nodding & smiling

ceci n'est pas un bébé lala

Sex Ed


Mama and her babies

Mama and her babies

I am not shy about sex. Not even a little bit. I laugh at a culture that is okay showing our kids movies full of non-sensical, gratuitous violence but that blushes at showing people enjoying sex, which is something that happy, healthy people are hard-wired to do.

One of my favourite documentaries is Let’s Talk About Sex due to it advocating a frank, open dialogue within families, and I read Dr. Laura Berman’s book Talking To Your Kids About Sex so many times that I probably need a new copy. It’s thanks to her that sex is an ongoing, open topic of discussion at my house (rather than a single, awkward “talk” to get through). I highly-recommend both, if you have kids and don’t ever want them to feel ashamed of their emerging sexuality. I’ve even talked with writer friends (sometimes using a pseudonym, based on how embarrassed my kids might be) about my views on parenting and sex education. Check out my points of view in Ann Douglas’s article and Emma Waverman’s article.

Sex talks at my house include the nuts-and-bolts of sexuality, reproduction, sexually-transmitted infections and contraception/protection – as well as pleasure, love, expectation, the future, risks, rewards, feelings. I think they all go hand-in-hand and should be discussed together. I also make sure to pepper the discussion with some first-hand experiences of my own, letting kids know that there were things I had been confused about and experiences that had surprised me when I was a teen and what I learned.

I want my kids to know that nothing embarrasses me about sex, they can ask me anything, at any time. I also tell them they should not be embarrassed, but that a good rule of thumb is that if they aren’t comfortable talking about sex with a boyfriend/potential partner, it’s probably a good sign that they aren’t ready to take that step.



Author: natalie

Although full of opinions, I often find myself nodding and smiling. Don't you? Doesn't mean I agree. I'm just being polite.

13 thoughts on “Sex Ed

  1. Great post, Nat! I agree with you. So important to have an open dialogue about sex. We’ve actually had the chat with our 5 year old and people have frowned upon it. I know she’s young, but we live on a farm. Talking about the birds and the bees is commonplace here. It’s just part of life.

  2. I share your POV. 🙂

  3. We talk openly to our daughter about sex , we want her to know that it isn’t something she needs to be embarrassed about discussing or asking about. We actually prefer she talk to us about certain things than her peers. 🙂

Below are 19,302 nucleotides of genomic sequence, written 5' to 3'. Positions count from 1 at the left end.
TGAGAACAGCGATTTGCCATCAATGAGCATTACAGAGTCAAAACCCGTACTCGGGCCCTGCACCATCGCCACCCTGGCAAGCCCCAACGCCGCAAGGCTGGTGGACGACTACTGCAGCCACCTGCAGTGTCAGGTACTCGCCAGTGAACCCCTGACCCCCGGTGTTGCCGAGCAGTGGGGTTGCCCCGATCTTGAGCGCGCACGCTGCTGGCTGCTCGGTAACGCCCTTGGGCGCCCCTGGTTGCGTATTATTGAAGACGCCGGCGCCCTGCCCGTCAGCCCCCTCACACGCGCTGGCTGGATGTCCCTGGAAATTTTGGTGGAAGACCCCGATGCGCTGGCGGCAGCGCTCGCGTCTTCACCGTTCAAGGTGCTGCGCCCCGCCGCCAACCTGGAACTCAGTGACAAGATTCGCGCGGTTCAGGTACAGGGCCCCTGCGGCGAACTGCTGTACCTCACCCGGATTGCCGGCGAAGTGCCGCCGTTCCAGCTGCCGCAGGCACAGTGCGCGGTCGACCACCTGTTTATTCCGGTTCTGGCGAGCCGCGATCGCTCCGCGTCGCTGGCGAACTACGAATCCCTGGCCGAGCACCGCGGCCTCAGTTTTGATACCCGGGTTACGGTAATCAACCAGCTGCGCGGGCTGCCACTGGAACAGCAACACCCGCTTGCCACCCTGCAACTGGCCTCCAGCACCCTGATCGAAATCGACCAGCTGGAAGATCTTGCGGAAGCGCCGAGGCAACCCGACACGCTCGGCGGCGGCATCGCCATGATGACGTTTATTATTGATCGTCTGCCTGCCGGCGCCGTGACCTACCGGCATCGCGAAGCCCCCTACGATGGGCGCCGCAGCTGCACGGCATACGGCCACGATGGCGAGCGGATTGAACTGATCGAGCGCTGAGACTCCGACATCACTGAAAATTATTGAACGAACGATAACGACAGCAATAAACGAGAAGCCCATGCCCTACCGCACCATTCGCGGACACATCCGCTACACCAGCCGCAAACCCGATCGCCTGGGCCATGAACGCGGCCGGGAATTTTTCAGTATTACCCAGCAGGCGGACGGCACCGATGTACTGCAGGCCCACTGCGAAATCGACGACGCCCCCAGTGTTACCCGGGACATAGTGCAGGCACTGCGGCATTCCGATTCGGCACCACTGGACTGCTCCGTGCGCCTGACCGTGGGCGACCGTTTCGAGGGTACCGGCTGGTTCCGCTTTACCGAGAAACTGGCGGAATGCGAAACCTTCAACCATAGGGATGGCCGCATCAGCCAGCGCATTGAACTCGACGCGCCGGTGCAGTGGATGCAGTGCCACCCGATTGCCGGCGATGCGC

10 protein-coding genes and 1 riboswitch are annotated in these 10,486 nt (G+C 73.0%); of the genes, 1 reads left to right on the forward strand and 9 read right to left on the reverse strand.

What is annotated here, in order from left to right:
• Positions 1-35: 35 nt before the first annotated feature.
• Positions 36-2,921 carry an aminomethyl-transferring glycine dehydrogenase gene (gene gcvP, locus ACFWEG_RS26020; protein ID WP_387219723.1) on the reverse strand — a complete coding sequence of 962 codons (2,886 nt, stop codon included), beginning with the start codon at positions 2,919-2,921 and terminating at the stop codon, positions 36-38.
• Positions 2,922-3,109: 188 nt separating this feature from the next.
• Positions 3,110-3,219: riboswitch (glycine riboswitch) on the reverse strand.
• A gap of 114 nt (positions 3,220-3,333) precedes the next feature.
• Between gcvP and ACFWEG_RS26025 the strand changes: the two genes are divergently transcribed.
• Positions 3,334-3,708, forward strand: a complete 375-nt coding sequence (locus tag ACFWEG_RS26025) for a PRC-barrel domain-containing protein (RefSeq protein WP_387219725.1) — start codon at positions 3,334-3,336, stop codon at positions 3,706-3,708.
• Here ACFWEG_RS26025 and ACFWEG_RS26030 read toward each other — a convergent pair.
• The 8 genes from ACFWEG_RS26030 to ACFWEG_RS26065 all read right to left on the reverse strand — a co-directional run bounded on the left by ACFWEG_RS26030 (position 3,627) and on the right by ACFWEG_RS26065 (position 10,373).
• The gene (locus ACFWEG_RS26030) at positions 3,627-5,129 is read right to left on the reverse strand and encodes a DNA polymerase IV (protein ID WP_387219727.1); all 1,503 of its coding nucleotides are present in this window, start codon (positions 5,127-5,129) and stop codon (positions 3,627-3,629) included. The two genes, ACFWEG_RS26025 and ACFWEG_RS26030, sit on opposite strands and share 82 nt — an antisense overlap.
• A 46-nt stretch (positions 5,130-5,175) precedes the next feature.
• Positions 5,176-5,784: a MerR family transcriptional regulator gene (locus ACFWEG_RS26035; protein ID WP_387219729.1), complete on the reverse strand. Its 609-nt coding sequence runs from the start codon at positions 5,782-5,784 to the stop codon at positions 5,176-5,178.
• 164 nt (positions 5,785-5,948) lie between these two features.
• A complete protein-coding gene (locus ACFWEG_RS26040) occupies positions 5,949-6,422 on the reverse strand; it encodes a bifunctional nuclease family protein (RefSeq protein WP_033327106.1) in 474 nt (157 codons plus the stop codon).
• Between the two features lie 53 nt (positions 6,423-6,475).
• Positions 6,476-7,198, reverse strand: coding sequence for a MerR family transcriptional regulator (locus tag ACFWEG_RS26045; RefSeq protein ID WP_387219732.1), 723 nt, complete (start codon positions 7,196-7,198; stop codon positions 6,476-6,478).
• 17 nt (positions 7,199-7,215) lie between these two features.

4. We like to be completely open with our daughter and let her know that she should never be embarrassed or afraid to talk about ,or ask us anything. I really prefer she come to us rather than her peers.

  5. Your kids are so lucky they have a mom like you. I really love your point of view. Refreshing.

  6. Great post Nat, I had “the talk” with my son when he was 10. It included the surface points, you know what they teach in school. We watched a video on Youtube together with cartoon characters, it was great and he related.

    Fast forward 2.5 years and my son discovered that the internet has it’s own “sex ed program”….YIKES!! So it was time to have a more frank, in depth and honest discussion which included a lot of the same aspects you mentioned in your post.

    I’m honest and frank with him, I don’t flinch or squirm when I am uncomfortable so he knows it’s “safe” to talk to mom about anything and everything pertaining to sex.

    I think it’s very important to also discuss the psychological aspects of sexual relationships, he’s not at the point but when he is I’ll be ready.

    My parents on the other hand are totally freaked out by our open discussions…different times indeed.

    • Yeah Angela it gets more challenging when you have to talk frankly about porn and sex predators etc. but at least if you keep an ongoing discussion at your house, it’s likely to brought up, or can easily be.

  7. Love the last part. We’re pretty open and my son asks a tonne of questions so we’ll see what has to say. I hope he’ll come to us. My kids are no where near sex talk yet but I think we’ll be able to handle it.
    Great post Natalie.

  8. Thanks for this, Nat. I’m suddenly realizing that while I agree with you in principle, I need to work at putting it into practice. This is hard since sex is something we pretty much never talked about growing up, other than, “Your father and I waited until we were married.”

    • It should be easy enough to implement Rebecca. For me, once they started asking questions, I’d be sure to give them honest answers. Other times, if watching TV or reading something that mentioned a word, phrase or term that I thought they might not have heard before, I’d ask, “Do you know what____ means/is?” and then I’d explain. Just last night, I was tickling my 10yo’s back in bed, and she said “When did you start doing it?” I asked, “having sex?” She laughed, “No, when did you start tickling my back!” (but I totally would have told the story of my first boyfriend 🙂 )

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